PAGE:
The ballad opera Love in a Village (Track 6) was written by Dr Arne but with added music by other composers which was quite the fashion of the day. Mrs Billington created the role of Rosetta who sang the air “Gentle Youth”. The work was popular well into the 19th century.
Arne wrote almost one hundred works for the theatre, was created Doctor of Music by the University of Oxford in 1759 and is buried in St Paul’s Church, Covent Garden.
Stephen Storace, an English composer of Italian descent, was born in London in 1762 and died there at the age of 34 in 1796.
He was a member of a musical family; his father Stefano was a famous double bass player and his sister Nancy Storace was Mozart’s first Susanna. Together with his sister and the Irish tenor Michael Kelly (the first Basilio in The Marriage of Figaro) they formed a friendship in Vienna with Mozart who had considerable influence on Storace.
He studied as a child prodigy in Naples and his first comic operas Gli sposi malcontenti (1785) and Gli Equivoci (1786) were produced at the Burgtheater in Vienna.
In 1786 he returned to England and was engaged at the King’s Theatre where he introduced much music of Mozart. He composed several successful ballad operas, including The Haunted Tower (Drury Lane, 1789), No Song, No Supper (Drury Lane, 1790), The Siege of Belgrade (1791) and The Pirates (1792).
Lodoiska, a musical romance was produced at Drury Lane in 1794 (Track 7). Although it contains music by other composers (Kreuzer and Cherubini), as was frequent at the time, his own music has great freshness and charm. His works held the stage for half a century.
Johann Christian Bach, born Leipzig 1735, died London 1782, was the youngest son of Johann Sebastian Bach. He began his studies with his father and after his death he continued with his brother Carl Philipp Emanuel. He worked in Italy with Padre Martini and wrote much sacred and instrumental music.
In 1761 his first opera Artaserse was produced in Turin. His Catone in Utica was given in Naples with the great tenor Anton Raaff (Mozart’s Idomeneo) who sang four of his operas there. In 1762 he was invited to London where he composed several operas for the great castrati Tenducci and Guardagni. He made London his home and became renowned as the London Bach. His opera Temistocle, again with the tenor Raaff, was performed in Mannheim in 1772. His final opera La Clemenza di Scipione was played at the King’s Theatre in London in 1778.
He composed relatively few operas and his greater output was symphonic, including several cantatas and much religious music.
J.C. Bach is remembered today for his symphonies, some 50 in all, his sinfonie concertante and his concerti. The 1776 Cantata Cefalo e Procri, for three voices (two sopranos and mezzo-soprano) and orchestra, was composed and premiered in London (Track 8).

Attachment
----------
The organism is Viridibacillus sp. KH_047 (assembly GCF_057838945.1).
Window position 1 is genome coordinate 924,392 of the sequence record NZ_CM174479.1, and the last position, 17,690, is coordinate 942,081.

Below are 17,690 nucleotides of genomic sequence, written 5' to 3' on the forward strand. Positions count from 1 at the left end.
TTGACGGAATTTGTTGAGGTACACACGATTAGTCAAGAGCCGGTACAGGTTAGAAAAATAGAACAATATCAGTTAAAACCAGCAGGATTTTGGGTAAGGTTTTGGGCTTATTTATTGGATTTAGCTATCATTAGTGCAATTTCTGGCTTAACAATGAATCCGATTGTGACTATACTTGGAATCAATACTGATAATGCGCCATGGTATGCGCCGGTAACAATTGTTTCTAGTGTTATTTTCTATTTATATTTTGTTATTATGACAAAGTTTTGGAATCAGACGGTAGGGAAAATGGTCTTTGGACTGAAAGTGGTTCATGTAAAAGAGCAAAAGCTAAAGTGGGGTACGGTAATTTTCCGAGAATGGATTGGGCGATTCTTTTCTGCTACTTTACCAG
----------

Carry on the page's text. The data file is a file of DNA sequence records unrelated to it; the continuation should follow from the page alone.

A German composer of more than 40 stage works, both in German and Italian, Peter von Winter was born in Mannheim in 1754 and died in Munich in 1825. He was a pupil of the Abbé Vogler and then Salieri. He became Court Capellmeister in Munich in 1798 and remained so until the end of his life. His many operas and ballads were played in Munich, Venice, Naples, Milan, Paris and London.
His best remembered works are Das unterbrochene Opferfest (1796) and Il Ratto di Proserpina (1804) (Track 9). The latter opera was chosen by the dancer Armand Vestris for his benefit night at the King’s Theatre, London in 1815, along with his own ballet Le Prince Troubadour. Von Winter wrote his opera for the King’s Theatre with Giuseppina (Josephine) Grassini, rumored to be mistress to both the Duke of Wellington and Napoleon, in the title role. Madame Vestris also had great success in the part.
Von Winter may also be remembered as having written a sequel to Die Zauberflöte on a libretto of Schikaneder Das Labyrinth or Der Kampf mit den Elementen, heard in Vienna in 1798.
The Spanish composer Vicente Martin y Soler was for a time a serious rival of his contemporary Mozart. He was born in Valencia in 1754 and died 1806 in St Petersburg. He had been court composer to the Empress Catherine the Great who herself wrote the libretti for three of his operas.
His operatic career began auspiciously in Naples in 1789 and continued so throughout Italy. In 1785 he went to Vienna at the insistence of Nancy Storace (Mozart’s first Susanna) who had sung one of his operas in Venice and who created the role of Lilla in Una Cosa Rara (Track 10). There he met Lorenzo da Ponte who wrote the splendid libretti for three of his operas, including Una Cosa Rara, an opera buffa in three acts written in 1786 a few months after Mozart’s Le Nozze di Figaro, both operas being equally popular for some time. Mozart introduced a tune from Cosa Rara into the last act finale of Don Givoanni.
Martin y Soler was feted all over Europe where his operas were performed regularly for a number of years and he was especially admired in England. He was one of the more important composers of the late 18th century.
The Portuguese composer Marco Antonio da Fonseca Portugallo was born in Lisbon in 1762 and died 1830 in Rio de Janeiro.